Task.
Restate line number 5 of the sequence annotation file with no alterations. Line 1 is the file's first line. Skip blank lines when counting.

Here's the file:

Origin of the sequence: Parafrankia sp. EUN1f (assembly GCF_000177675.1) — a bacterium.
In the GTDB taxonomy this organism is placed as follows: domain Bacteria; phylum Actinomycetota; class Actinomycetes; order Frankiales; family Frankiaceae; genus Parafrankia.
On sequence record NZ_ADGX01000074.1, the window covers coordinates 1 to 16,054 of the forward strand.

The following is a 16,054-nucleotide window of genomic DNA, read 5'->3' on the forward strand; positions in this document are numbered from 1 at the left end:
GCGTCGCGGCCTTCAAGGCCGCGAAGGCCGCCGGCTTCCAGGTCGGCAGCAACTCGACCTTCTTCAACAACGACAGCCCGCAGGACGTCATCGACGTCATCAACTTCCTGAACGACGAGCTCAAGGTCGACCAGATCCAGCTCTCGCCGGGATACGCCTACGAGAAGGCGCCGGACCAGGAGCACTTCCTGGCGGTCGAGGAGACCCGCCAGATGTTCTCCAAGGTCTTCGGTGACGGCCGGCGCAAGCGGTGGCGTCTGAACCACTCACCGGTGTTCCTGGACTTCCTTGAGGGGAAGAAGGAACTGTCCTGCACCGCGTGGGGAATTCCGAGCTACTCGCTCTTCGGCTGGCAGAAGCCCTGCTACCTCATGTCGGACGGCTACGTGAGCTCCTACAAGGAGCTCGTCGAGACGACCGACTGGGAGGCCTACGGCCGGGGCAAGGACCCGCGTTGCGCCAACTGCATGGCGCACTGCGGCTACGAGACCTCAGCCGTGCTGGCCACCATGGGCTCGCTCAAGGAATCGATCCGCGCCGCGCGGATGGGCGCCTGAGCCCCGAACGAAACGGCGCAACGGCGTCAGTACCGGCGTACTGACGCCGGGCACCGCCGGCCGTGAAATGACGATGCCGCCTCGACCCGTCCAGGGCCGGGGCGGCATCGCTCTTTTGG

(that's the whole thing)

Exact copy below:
GCGTCGCGGCCTTCAAGGCCGCGAAGGCCGCCGGCTTCCAGGTCGGCAGCAACTCGACCTTCTTCAACAACGACAGCCCGCAGGACGTCATCGACGTCATCAACTTCCTGAACGACGAGCTCAAGGTCGACCAGATCCAGCTCTCGCCGGGATACGCCTACGAGAAGGCGCCGGACCAGGAGCACTTCCTGGCGGTCGAGGAGACCCGCCAGATGTTCTCCAAGGTCTTCGGTGACGGCCGGCGCAAGCGGTGGCGTCTGAACCACTCACCGGTGTTCCTGGACTTCCTTGAGGGGAAGAAGGAACTGTCCTGCACCGCGTGGGGAATTCCGAGCTACTCGCTCTTCGGCTGGCAGAAGCCCTGCTACCTCATGTCGGACGGCTACGTGAGCTCCTACAAGGAGCTCGTCGAGACGACCGACTGGGAGGCCTACGGCCGGGGCAAGGACCCGCGTTGCGCCAACTGCATGGCGCACTGCGGCTACGAGACCTCAGCCGTGCTGGCCACCATGGGCTCGCTCAAGGAATCGATCCGCGCCGCGCGGATGGGCGCCTGAGCCCCGAACGAAACGGCGCAACGGCGTCAGTACCGGCGTACTGACGCCGGGCACCGCCGGCCGTGAAATGACGATGCCGCCTCGACCCGTCCAGGGCCGGGGCGGCATCGCTCTTTTGG